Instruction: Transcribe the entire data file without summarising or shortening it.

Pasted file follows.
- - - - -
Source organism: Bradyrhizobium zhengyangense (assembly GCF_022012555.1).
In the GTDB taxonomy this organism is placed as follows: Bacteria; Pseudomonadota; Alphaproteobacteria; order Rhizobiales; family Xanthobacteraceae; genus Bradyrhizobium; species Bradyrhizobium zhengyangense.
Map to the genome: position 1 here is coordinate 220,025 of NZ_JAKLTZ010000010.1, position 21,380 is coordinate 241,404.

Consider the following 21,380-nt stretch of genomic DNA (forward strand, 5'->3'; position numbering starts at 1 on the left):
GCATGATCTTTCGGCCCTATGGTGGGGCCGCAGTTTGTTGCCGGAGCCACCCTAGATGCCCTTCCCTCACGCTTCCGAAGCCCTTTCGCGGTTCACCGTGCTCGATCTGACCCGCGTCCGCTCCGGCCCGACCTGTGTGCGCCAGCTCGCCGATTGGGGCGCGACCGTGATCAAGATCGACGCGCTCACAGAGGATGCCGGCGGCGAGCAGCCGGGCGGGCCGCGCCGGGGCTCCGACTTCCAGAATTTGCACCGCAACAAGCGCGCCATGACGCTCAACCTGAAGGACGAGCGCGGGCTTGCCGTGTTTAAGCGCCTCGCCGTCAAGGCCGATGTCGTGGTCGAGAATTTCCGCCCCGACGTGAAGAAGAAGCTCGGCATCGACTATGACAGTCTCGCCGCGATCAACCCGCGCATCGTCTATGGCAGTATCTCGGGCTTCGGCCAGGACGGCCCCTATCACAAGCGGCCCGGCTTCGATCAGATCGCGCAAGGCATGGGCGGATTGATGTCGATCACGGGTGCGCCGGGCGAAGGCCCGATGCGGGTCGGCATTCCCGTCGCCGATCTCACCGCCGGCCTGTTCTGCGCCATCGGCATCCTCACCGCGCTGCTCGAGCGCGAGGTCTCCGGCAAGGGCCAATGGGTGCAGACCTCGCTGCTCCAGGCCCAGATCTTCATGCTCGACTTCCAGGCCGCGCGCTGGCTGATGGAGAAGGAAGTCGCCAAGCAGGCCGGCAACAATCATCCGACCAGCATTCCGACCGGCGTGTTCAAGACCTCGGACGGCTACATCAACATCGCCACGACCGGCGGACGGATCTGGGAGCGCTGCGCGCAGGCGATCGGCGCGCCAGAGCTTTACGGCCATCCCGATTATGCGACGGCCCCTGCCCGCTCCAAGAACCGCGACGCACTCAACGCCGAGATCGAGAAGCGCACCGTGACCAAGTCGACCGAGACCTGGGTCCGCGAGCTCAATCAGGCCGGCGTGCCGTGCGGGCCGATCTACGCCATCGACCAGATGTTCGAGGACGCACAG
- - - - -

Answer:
Source organism: Bradyrhizobium zhengyangense (assembly GCF_022012555.1).
In the GTDB taxonomy this organism is placed as follows: Bacteria; Pseudomonadota; Alphaproteobacteria; order Rhizobiales; family Xanthobacteraceae; genus Bradyrhizobium; species Bradyrhizobium zhengyangense.
Map to the genome: position 1 here is coordinate 220,025 of NZ_JAKLTZ010000010.1, position 21,380 is coordinate 241,404.

Consider the following 21,380-nt stretch of genomic DNA (forward strand, 5'->3'; position numbering starts at 1 on the left):
GCATGATCTTTCGGCCCTATGGTGGGGCCGCAGTTTGTTGCCGGAGCCACCCTAGATGCCCTTCCCTCACGCTTCCGAAGCCCTTTCGCGGTTCACCGTGCTCGATCTGACCCGCGTCCGCTCCGGCCCGACCTGTGTGCGCCAGCTCGCCGATTGGGGCGCGACCGTGATCAAGATCGACGCGCTCACAGAGGATGCCGGCGGCGAGCAGCCGGGCGGGCCGCGCCGGGGCTCCGACTTCCAGAATTTGCACCGCAACAAGCGCGCCATGACGCTCAACCTGAAGGACGAGCGCGGGCTTGCCGTGTTTAAGCGCCTCGCCGTCAAGGCCGATGTCGTGGTCGAGAATTTCCGCCCCGACGTGAAGAAGAAGCTCGGCATCGACTATGACAGTCTCGCCGCGATCAACCCGCGCATCGTCTATGGCAGTATCTCGGGCTTCGGCCAGGACGGCCCCTATCACAAGCGGCCCGGCTTCGATCAGATCGCGCAAGGCATGGGCGGATTGATGTCGATCACGGGTGCGCCGGGCGAAGGCCCGATGCGGGTCGGCATTCCCGTCGCCGATCTCACCGCCGGCCTGTTCTGCGCCATCGGCATCCTCACCGCGCTGCTCGAGCGCGAGGTCTCCGGCAAGGGCCAATGGGTGCAGACCTCGCTGCTCCAGGCCCAGATCTTCATGCTCGACTTCCAGGCCGCGCGCTGGCTGATGGAGAAGGAAGTCGCCAAGCAGGCCGGCAACAATCATCCGACCAGCATTCCGACCGGCGTGTTCAAGACCTCGGACGGCTACATCAACATCGCCACGACCGGCGGACGGATCTGGGAGCGCTGCGCGCAGGCGATCGGCGCGCCAGAGCTTTACGGCCATCCCGATTATGCGACGGCCCCTGCCCGCTCCAAGAACCGCGACGCACTCAACGCCGAGATCGAGAAGCGCACCGTGACCAAGTCGACCGAGACCTGGGTCCGCGAGCTCAATCAGGCCGGCGTGCCGTGCGGGCCGATCTACGCCATCGACCAGATGTTCGAGGACGCACAG